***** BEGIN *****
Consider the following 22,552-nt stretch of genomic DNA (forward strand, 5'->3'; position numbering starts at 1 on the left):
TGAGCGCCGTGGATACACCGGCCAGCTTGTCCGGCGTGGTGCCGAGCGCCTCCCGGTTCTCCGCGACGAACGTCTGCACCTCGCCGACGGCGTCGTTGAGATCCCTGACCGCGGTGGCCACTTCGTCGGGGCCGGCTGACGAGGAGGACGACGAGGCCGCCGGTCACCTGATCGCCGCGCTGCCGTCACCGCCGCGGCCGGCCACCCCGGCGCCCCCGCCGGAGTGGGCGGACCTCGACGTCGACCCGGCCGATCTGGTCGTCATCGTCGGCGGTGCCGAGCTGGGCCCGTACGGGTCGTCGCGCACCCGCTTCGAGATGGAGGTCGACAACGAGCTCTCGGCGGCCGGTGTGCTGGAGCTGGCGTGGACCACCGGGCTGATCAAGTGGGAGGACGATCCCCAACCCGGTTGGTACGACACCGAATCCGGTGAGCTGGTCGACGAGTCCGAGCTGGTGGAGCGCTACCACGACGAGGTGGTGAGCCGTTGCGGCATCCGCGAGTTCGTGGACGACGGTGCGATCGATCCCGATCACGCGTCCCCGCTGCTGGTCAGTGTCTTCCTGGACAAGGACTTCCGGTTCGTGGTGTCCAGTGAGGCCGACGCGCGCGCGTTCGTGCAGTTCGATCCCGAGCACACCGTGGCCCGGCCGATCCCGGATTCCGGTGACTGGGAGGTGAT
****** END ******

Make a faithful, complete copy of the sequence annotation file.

Consider the following 22,552-nt stretch of genomic DNA (forward strand, 5'->3'; position numbering starts at 1 on the left):
TGAGCGCCGTGGATACACCGGCCAGCTTGTCCGGCGTGGTGCCGAGCGCCTCCCGGTTCTCCGCGACGAACGTCTGCACCTCGCCGACGGCGTCGTTGAGATCCCTGACCGCGGTGGCCACTTCGTCGGGGCCGGCTGACGAGGAGGACGACGAGGCCGCCGGTCACCTGATCGCCGCGCTGCCGTCACCGCCGCGGCCGGCCACCCCGGCGCCCCCGCCGGAGTGGGCGGACCTCGACGTCGACCCGGCCGATCTGGTCGTCATCGTCGGCGGTGCCGAGCTGGGCCCGTACGGGTCGTCGCGCACCCGCTTCGAGATGGAGGTCGACAACGAGCTCTCGGCGGCCGGTGTGCTGGAGCTGGCGTGGACCACCGGGCTGATCAAGTGGGAGGACGATCCCCAACCCGGTTGGTACGACACCGAATCCGGTGAGCTGGTCGACGAGTCCGAGCTGGTGGAGCGCTACCACGACGAGGTGGTGAGCCGTTGCGGCATCCGCGAGTTCGTGGACGACGGTGCGATCGATCCCGATCACGCGTCCCCGCTGCTGGTCAGTGTCTTCCTGGACAAGGACTTCCGGTTCGTGGTGTCCAGTGAGGCCGACGCGCGCGCGTTCGTGCAGTTCGATCCCGAGCACACCGTGGCCCGGCCGATCCCGGATTCCGGTGACTGGGAGGTGAT